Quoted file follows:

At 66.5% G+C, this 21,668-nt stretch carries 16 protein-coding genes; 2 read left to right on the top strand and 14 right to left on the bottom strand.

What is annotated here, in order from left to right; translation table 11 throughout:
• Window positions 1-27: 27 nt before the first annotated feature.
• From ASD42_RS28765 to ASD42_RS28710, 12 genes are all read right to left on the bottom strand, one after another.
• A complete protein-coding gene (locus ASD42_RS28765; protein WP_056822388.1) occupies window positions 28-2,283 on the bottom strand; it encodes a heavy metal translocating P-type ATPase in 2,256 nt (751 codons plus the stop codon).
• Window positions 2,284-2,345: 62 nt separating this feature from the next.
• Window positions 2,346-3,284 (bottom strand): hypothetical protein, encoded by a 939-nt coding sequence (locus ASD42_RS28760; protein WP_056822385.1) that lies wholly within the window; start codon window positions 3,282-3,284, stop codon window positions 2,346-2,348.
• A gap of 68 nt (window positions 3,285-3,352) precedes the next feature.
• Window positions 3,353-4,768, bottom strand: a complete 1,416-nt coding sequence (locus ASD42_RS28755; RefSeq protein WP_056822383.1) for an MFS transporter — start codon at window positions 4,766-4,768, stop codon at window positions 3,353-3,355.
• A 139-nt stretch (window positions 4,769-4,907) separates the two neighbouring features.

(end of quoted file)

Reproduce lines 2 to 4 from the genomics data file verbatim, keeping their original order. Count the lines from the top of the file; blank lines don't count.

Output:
What is annotated here, in order from left to right; translation table 11 throughout:
• Window positions 1-27: 27 nt before the first annotated feature.
• From ASD42_RS28765 to ASD42_RS28710, 12 genes are all read right to left on the bottom strand, one after another.